Shabbat HaChodesh is as a reminder to recommit ourselves to living for the whole year, in accordance with the calendar and its profound messages that can so impact on our personal lives and our world.

On the last Shabbat of each Jewish month, a blessing called Birkat HaChodesh is recited over the new month ahead. The blessing is often recited with fervour and emotion:

May it be Your will,
Adonai our God and God of our ancestors,
to reawaken in us joy and blessing in the month ahead.
Grant us a long life,
a peaceful life with goodness and blessing,
sustenance and physical vitality;
a life of reverence and piety,
a life free from shame and reproach,
a life of abundance and honour,
a reverent life guided by the love of Torah;
a life in which our worthy aspirations will be fulfilled.

Shabbat Shalom

Praying in Lent and Easter 2021:
24, Saint Patrick’s College, Maynooth

Inside the chapel at Saint Patrick’s College, Maynooth, Co Kildare … I received my BD in the chapel in 1987 (Photograph: Patrick Comerford)

Patrick Comerford

During Lent and Easter this year, I am taking some time each morning to reflect in these ways:

1, a photograph of a church or place of worship that has been significant in my spiritual life;

2, the day’s Gospel reading;

3, a prayer from the prayer diary of the Anglican mission agency USPG (United Society Partners in the Gospel).

This week I am offering photographs from seven churches that have connections with my education. This morning’s photographs (11 March 2021) are from the chapel in Saint Patrick’s College, Maynooth, Co Kildare. I received my BD in theology from the Pontifical University in the chapel on 19 November 1987. Later, I was a post-graduate student in history at Maynooth, I spent a day on a retreat in the chapel before my ordination as priest in 2001, I have been a visiting lecturer and I was involved in organising a retreat for students from the Church of Ireland Theological Institute (CITI) in Maynooth in 2016.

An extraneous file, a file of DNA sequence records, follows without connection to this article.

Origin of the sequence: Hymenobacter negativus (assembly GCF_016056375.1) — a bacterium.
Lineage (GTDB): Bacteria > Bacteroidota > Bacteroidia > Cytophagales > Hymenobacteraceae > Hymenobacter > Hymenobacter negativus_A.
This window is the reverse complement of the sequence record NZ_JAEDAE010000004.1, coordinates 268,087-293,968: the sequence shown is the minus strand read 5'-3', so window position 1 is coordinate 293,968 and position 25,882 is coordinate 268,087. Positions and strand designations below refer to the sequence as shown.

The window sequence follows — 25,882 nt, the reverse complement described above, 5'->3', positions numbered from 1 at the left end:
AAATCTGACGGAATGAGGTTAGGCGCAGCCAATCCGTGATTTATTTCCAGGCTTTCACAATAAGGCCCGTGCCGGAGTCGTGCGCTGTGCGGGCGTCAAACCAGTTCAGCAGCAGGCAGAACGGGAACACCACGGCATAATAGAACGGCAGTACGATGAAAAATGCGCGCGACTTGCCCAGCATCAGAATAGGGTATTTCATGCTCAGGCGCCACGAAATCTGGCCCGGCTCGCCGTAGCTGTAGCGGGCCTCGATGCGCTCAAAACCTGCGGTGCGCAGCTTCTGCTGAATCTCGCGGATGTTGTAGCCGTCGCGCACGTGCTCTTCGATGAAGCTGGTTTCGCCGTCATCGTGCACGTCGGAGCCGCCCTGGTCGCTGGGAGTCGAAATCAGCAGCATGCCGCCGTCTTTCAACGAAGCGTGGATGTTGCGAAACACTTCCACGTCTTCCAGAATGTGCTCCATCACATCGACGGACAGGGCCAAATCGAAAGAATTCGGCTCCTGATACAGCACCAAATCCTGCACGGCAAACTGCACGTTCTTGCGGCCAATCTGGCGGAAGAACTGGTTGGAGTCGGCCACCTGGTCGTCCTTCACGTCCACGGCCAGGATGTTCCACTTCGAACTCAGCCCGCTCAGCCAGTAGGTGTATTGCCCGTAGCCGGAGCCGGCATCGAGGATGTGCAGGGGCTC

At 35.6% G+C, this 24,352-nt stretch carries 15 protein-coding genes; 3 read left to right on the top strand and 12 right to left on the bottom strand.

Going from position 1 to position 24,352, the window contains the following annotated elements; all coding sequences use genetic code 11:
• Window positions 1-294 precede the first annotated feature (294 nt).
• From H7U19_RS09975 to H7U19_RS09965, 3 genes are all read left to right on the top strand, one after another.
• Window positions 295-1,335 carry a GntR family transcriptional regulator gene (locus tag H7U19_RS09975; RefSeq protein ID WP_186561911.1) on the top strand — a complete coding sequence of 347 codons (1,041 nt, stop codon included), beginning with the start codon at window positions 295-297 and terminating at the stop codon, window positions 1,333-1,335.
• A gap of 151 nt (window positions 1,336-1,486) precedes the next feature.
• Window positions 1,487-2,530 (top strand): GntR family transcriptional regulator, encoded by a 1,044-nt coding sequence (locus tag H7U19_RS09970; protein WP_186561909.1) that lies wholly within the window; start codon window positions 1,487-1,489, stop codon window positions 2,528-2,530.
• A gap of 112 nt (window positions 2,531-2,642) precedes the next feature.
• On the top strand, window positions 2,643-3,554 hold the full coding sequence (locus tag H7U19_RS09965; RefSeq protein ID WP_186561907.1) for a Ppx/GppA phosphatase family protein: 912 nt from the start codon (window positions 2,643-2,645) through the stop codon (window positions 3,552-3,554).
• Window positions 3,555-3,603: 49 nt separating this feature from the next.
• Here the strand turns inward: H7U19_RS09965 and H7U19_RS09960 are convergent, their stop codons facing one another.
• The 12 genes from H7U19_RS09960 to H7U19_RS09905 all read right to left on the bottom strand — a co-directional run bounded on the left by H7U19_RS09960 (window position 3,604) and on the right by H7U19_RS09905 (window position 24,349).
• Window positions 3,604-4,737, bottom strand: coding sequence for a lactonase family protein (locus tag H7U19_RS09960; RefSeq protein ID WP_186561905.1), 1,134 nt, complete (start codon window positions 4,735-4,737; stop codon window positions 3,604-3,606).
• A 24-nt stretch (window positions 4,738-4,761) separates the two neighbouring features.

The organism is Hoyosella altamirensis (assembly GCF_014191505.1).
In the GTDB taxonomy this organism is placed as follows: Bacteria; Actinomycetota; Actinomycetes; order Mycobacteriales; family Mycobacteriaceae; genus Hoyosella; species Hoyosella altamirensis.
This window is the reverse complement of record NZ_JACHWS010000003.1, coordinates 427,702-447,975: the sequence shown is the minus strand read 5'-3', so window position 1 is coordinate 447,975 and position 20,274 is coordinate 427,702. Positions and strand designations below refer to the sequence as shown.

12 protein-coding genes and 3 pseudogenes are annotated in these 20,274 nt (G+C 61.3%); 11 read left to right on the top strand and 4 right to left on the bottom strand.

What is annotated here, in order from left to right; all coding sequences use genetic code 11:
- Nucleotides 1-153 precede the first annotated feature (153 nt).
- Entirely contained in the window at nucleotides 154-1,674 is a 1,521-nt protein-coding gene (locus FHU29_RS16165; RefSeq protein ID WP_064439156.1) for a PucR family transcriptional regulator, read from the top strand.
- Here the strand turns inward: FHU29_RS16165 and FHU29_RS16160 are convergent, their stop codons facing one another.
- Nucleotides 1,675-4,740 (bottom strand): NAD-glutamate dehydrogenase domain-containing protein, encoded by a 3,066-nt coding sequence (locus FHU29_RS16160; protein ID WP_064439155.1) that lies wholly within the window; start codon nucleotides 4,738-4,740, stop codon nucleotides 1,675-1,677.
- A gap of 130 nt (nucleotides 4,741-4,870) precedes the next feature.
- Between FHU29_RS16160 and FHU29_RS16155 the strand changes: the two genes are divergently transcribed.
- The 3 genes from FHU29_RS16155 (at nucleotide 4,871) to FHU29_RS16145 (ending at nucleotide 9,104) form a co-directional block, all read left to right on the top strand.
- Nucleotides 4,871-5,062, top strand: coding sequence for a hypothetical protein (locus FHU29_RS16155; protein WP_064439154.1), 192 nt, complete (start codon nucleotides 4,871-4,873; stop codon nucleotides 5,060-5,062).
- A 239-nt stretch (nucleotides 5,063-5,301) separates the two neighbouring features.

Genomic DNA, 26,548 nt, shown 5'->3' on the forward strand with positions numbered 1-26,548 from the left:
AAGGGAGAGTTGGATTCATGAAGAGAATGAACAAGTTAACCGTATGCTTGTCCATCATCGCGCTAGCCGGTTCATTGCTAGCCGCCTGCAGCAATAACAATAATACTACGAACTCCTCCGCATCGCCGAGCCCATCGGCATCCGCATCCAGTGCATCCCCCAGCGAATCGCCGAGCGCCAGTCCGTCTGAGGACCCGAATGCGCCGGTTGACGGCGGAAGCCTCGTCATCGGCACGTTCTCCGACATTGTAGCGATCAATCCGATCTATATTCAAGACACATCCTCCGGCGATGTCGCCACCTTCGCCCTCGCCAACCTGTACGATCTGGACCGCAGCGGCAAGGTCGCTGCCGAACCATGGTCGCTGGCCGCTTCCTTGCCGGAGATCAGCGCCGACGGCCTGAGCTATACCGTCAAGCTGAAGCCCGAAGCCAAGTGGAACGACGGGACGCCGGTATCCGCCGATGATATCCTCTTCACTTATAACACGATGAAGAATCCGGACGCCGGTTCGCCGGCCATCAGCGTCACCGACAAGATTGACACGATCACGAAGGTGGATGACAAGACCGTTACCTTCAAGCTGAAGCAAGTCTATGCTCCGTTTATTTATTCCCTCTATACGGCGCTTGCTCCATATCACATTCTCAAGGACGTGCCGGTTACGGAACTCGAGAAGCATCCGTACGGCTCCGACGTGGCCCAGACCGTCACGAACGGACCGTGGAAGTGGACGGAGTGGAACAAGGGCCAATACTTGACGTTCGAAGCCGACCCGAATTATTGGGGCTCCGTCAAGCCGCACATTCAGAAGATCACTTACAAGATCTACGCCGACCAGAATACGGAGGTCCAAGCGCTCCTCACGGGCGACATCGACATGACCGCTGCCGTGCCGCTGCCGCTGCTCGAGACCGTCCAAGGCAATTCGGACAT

More recently, I contributed to a new history of Maynooth, We Remember Maynooth: A College across Four Centuries, edited by Salvador Ryan and John-Paul Sheridan (Dublin: Messenger Publishing, 2020).

Mark 12: 28-34 (NRSVA):

28 One of the scribes came near and heard them disputing with one another, and seeing that he answered them well, he asked him, ‘Which commandment is the first of all?’ 29 Jesus answered, ‘The first is, “Hear, O Israel: the Lord our God, the Lord is one; 30 you shall love the Lord your God with all your heart, and with all your soul, and with all your mind, and with all your strength.” 31 The second is this, “You shall love your neighbour as yourself.” There is no other commandment greater than these.’ 32 Then the scribe said to him, ‘You are right, Teacher; you have truly said that “he is one, and besides him there is no other”; 33 and “to love him with all the heart, and with all the understanding, and with all the strength”, and “to love one’s neighbour as oneself”, — this is much more important than all whole burnt-offerings and sacrifices.’ 34 When Jesus saw that he answered wisely, he said to him, ‘You are not far from the kingdom of God.’ After that no one dared to ask him any question.

Prayer in the USPG Prayer Diary:

The Prayer in the USPG Prayer Diary today (12 March 2021) prays:

Let us pray for all small business owners and entrepreneurs.

Yesterday’s reflection\

Continued tomorrow

The chapel at Saint Patrick’s College, Maynooth, Co Kildare (Photograph: Patrick Comerford)

Scripture quotations are from the New Revised Standard Version Bible: Anglicised Edition copyright © 1989, 1995, National Council of the Churches of Christ in the United States of America. Used by permission. All rights reserved worldwide. http://nrsvbibles.org